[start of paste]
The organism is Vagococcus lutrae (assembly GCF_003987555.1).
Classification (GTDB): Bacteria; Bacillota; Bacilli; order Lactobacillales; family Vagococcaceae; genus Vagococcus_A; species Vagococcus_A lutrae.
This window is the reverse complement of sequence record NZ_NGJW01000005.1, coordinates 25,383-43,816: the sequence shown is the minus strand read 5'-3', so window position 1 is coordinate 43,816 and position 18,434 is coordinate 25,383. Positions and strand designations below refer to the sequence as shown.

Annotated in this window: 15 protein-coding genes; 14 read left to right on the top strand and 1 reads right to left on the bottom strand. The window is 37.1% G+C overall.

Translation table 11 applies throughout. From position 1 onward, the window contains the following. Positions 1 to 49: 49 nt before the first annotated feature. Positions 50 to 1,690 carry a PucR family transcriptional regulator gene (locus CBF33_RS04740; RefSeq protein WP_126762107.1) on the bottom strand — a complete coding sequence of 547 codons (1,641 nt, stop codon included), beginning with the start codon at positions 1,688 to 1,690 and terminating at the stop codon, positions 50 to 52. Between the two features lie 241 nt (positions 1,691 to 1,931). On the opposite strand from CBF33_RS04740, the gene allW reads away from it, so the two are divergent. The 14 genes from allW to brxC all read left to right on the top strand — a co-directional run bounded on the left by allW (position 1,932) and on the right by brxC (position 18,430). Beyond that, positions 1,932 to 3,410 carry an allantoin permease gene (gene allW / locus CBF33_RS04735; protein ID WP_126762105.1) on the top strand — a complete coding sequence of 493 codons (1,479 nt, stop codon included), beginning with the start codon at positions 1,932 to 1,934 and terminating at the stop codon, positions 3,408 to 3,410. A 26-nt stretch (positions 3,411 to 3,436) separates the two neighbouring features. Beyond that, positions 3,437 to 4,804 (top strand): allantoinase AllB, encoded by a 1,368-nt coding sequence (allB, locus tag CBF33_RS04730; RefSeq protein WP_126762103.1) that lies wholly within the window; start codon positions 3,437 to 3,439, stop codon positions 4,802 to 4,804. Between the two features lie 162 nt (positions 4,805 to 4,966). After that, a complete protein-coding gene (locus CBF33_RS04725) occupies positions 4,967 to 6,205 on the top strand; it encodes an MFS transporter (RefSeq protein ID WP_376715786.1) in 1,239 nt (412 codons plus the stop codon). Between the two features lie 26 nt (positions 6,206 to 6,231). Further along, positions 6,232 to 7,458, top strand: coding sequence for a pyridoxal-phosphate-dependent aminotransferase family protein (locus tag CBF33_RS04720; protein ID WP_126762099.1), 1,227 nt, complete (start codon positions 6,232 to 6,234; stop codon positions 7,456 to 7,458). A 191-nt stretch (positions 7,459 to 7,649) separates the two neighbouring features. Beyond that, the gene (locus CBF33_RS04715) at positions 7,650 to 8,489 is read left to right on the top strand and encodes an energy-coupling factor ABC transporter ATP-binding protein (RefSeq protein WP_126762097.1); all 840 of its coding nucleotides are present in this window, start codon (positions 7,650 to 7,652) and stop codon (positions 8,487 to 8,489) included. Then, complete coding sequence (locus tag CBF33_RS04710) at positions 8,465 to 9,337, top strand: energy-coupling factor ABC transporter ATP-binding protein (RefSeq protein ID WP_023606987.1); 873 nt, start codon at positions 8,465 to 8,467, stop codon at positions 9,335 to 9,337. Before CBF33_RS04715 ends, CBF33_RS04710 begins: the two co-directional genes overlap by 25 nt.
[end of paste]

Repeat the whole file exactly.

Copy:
The organism is Vagococcus lutrae (assembly GCF_003987555.1).
Classification (GTDB): Bacteria; Bacillota; Bacilli; order Lactobacillales; family Vagococcaceae; genus Vagococcus_A; species Vagococcus_A lutrae.
This window is the reverse complement of sequence record NZ_NGJW01000005.1, coordinates 25,383-43,816: the sequence shown is the minus strand read 5'-3', so window position 1 is coordinate 43,816 and position 18,434 is coordinate 25,383. Positions and strand designations below refer to the sequence as shown.

Annotated in this window: 15 protein-coding genes; 14 read left to right on the top strand and 1 reads right to left on the bottom strand. The window is 37.1% G+C overall.

Translation table 11 applies throughout. From position 1 onward, the window contains the following. Positions 1 to 49: 49 nt before the first annotated feature. Positions 50 to 1,690 carry a PucR family transcriptional regulator gene (locus CBF33_RS04740; RefSeq protein WP_126762107.1) on the bottom strand — a complete coding sequence of 547 codons (1,641 nt, stop codon included), beginning with the start codon at positions 1,688 to 1,690 and terminating at the stop codon, positions 50 to 52. Between the two features lie 241 nt (positions 1,691 to 1,931). On the opposite strand from CBF33_RS04740, the gene allW reads away from it, so the two are divergent. The 14 genes from allW to brxC all read left to right on the top strand — a co-directional run bounded on the left by allW (position 1,932) and on the right by brxC (position 18,430). Beyond that, positions 1,932 to 3,410 carry an allantoin permease gene (gene allW / locus CBF33_RS04735; protein ID WP_126762105.1) on the top strand — a complete coding sequence of 493 codons (1,479 nt, stop codon included), beginning with the start codon at positions 1,932 to 1,934 and terminating at the stop codon, positions 3,408 to 3,410. A 26-nt stretch (positions 3,411 to 3,436) separates the two neighbouring features. Beyond that, positions 3,437 to 4,804 (top strand): allantoinase AllB, encoded by a 1,368-nt coding sequence (allB, locus tag CBF33_RS04730; RefSeq protein WP_126762103.1) that lies wholly within the window; start codon positions 3,437 to 3,439, stop codon positions 4,802 to 4,804. Between the two features lie 162 nt (positions 4,805 to 4,966). After that, a complete protein-coding gene (locus CBF33_RS04725) occupies positions 4,967 to 6,205 on the top strand; it encodes an MFS transporter (RefSeq protein ID WP_376715786.1) in 1,239 nt (412 codons plus the stop codon). Between the two features lie 26 nt (positions 6,206 to 6,231). Further along, positions 6,232 to 7,458, top strand: coding sequence for a pyridoxal-phosphate-dependent aminotransferase family protein (locus tag CBF33_RS04720; protein ID WP_126762099.1), 1,227 nt, complete (start codon positions 6,232 to 6,234; stop codon positions 7,456 to 7,458). A 191-nt stretch (positions 7,459 to 7,649) separates the two neighbouring features. Beyond that, the gene (locus CBF33_RS04715) at positions 7,650 to 8,489 is read left to right on the top strand and encodes an energy-coupling factor ABC transporter ATP-binding protein (RefSeq protein WP_126762097.1); all 840 of its coding nucleotides are present in this window, start codon (positions 7,650 to 7,652) and stop codon (positions 8,487 to 8,489) included. Then, complete coding sequence (locus tag CBF33_RS04710) at positions 8,465 to 9,337, top strand: energy-coupling factor ABC transporter ATP-binding protein (RefSeq protein ID WP_023606987.1); 873 nt, start codon at positions 8,465 to 8,467, stop codon at positions 9,335 to 9,337. Before CBF33_RS04715 ends, CBF33_RS04710 begins: the two co-directional genes overlap by 25 nt.